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CFA vs CMA

Updated on April 22, 2024
Article byWallstreetmojo Team
Edited byAshish Kumar Srivastav
Reviewed byDheeraj Vaidya, CFA, FRM

CFA vs CMA Differences

The primary difference between CFA and CMA is the skills you obtain. CFA is conducted by the CFA Institute (USA) and focuses on enhancing investment management skills, including investment analysis, portfolio strategy, asset allocation, and corporate finance. Whereas CMA is conducted by the Institute of Management Accountants, enabling you to develop a level of expertise in both financial and management accounting and strategic management.

We will look at both the credentials and guide you on which one is better in the features each one of them has to offer.

Appearing for CFA Level 1 exam? – Do have a look at this excellent 70+ hours of CFA level 1 Prep Course.

CFA-vs-CMA

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CFA® vs CMA Infographics

CFA® vs CMA Infographics

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CFA vs CMA – Comparative Table

SectionCFACMA
Organizing BodyThe CFA Institute, USA organizes the exams.The exams are conducted by the Institute of Management Accountants (IMA), USA.
PatternThe course is divided into 3 levels, namely Level I, Level II and Level III.The course is divided into 2 parts.
  • Part I – Financial Planning, Performance and Analytics
  • Part II – Strategic Financial Management
Duration of CourseA candidate can complete the course in 4 years if they can clear all the exams in the first attempt.A candidate needs to complete both parts within 36 months. However, the average time taken is 12-18 months.
SyllabusThe core curriculum includes
  • Ethical & Professional Standards
  • Quantitative Methods
  • Economics
  • Financial Reporting & Analysis
  • Corporate Finance
  • Equity Investments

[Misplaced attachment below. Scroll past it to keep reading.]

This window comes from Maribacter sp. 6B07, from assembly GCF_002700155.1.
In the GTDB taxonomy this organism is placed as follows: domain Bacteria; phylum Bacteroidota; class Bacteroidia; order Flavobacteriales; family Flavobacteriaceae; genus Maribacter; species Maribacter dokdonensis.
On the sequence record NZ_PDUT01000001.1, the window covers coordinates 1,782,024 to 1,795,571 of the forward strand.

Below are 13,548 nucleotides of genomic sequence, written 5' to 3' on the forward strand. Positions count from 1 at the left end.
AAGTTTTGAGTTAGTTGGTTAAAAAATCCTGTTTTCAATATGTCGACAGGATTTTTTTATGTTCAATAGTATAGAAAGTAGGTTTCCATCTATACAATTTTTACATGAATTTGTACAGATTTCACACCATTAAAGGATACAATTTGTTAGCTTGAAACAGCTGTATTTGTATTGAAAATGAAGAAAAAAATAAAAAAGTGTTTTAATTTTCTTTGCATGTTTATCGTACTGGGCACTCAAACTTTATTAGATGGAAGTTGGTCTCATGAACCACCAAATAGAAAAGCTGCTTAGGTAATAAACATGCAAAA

• Fixed Income
  • Derivatives
  • Alternatives Investments
  • Portfolio Management & Wealth Planning
The course covers the following topics.
  • External Financial Reporting Decisions
  • Planning, Budgeting & Forecasting
  • Performance Management
  • Cost Management
  • Internal Controls
  • Technology & Analytics
  • Financial Statement Analysis
  • Corporate Finance
  • Decision Analysis
  • Risk Management
  • Investment Decisions
  • Professional Ethics
Exam feesEach level’s cost falls in the range of $700 to $1,000, depending on the time of registration, plus a one-time registration fee of $450. Hence, the overall cost lies in the range of $2,550 to $3,450.The cost for professional members is $1,080, including a $250 entrance fee and $415 per part. The cost is $810, which includes a $188 entrance fee and $311 per part.
JobsSome of the common profiles include Some of the common profiles include
  • Cost Accountant
  • Consultant
  • Financial Risk Manager
DifficultyChallenging as only ~10% of the candidates clear all the levels.  During June 2019, the pass rates for Level I, Level II and Level III were 41%, 44% and 56%.Moderately difficult with a historical pass rate of 50%. During January-February 2020, 45% of the candidates cleared both Part I and Part II.
Exam dateUpcoming exam schedule for 2022
  • Level I: Feb 15-21, May 17-23, Aug 23-29, Nov
  • Level II: Feb 22-26, Aug 30 – Sep 03, Nov
  • Level III: May 24-26, Aug 30 – Sep 06
Upcoming exam schedule for 2022 (both Part I and Part II)
  • Jan 01 – Feb 28
  • May 01 – Jun 30
  • Sep 01 – Oct 31

What is the Chartered Financial Analyst® (CFA®) charter?